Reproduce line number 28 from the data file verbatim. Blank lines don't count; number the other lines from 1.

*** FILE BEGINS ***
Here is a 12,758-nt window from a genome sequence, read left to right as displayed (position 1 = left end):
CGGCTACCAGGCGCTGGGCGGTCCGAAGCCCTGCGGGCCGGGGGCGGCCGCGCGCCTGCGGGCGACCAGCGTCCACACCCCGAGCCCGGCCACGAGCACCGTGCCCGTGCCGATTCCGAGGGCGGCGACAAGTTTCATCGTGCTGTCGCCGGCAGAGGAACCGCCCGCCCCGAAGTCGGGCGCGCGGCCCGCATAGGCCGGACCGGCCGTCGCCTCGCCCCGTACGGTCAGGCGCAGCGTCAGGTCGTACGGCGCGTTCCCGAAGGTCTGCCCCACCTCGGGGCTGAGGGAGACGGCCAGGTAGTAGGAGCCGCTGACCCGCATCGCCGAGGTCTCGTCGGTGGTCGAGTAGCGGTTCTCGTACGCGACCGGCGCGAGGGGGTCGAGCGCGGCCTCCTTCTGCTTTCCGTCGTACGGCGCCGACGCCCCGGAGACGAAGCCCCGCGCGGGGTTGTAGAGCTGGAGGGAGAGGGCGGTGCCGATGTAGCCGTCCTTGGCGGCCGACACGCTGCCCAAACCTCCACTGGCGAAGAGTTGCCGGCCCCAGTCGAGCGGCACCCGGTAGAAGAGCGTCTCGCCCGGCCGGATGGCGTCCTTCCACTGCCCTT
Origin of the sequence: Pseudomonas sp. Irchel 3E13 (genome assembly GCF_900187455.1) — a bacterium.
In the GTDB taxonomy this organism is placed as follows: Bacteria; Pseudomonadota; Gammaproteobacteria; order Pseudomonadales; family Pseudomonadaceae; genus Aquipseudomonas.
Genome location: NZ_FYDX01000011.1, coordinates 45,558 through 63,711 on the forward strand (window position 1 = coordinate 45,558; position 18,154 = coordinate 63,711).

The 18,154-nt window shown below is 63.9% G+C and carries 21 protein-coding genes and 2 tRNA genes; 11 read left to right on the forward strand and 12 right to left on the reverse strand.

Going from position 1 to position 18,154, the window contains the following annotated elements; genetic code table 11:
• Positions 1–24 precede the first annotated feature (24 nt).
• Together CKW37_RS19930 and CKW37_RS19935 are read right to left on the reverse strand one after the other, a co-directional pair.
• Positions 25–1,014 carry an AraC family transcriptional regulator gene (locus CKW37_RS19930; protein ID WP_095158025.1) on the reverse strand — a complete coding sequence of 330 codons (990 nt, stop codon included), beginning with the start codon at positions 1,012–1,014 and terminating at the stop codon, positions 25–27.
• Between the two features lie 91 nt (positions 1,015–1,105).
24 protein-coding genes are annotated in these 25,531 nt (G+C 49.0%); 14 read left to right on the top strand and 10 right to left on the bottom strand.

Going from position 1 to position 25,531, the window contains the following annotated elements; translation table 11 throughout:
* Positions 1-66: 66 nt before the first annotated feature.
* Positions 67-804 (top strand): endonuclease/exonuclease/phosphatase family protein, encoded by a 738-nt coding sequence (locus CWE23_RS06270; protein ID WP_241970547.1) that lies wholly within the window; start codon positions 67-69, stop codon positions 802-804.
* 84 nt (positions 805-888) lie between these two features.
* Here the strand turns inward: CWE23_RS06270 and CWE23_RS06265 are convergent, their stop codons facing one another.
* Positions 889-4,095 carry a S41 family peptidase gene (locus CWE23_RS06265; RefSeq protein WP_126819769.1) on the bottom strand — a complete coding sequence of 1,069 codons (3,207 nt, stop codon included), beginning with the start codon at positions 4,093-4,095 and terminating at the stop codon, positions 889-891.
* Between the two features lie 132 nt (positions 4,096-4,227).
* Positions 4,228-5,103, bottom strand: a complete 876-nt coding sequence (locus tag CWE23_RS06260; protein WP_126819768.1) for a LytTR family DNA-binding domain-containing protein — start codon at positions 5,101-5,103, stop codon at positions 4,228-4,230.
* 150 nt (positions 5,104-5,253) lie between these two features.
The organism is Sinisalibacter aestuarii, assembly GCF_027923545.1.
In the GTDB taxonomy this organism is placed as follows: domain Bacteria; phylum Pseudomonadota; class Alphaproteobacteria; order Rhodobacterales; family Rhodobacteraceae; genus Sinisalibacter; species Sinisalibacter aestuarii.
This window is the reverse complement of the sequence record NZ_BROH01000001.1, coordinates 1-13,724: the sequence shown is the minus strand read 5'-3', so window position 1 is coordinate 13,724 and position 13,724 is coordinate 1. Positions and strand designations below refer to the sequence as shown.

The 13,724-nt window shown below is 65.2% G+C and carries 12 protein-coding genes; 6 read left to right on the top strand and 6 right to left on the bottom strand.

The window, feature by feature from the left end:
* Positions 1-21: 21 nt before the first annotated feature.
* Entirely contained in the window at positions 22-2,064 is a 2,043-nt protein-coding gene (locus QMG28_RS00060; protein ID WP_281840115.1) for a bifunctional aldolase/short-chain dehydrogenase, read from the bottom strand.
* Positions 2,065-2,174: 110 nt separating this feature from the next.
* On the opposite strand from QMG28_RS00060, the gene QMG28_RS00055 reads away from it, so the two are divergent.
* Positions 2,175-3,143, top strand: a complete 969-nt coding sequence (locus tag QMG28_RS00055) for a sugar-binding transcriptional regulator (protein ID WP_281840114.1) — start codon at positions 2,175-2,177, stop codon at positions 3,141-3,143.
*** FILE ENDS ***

* Entirely contained in the window at positions 22-2,064 is a 2,043-nt protein-coding gene (locus QMG28_RS00060; protein ID WP_281840115.1) for a bifunctional aldolase/short-chain dehydrogenase, read from the bottom strand.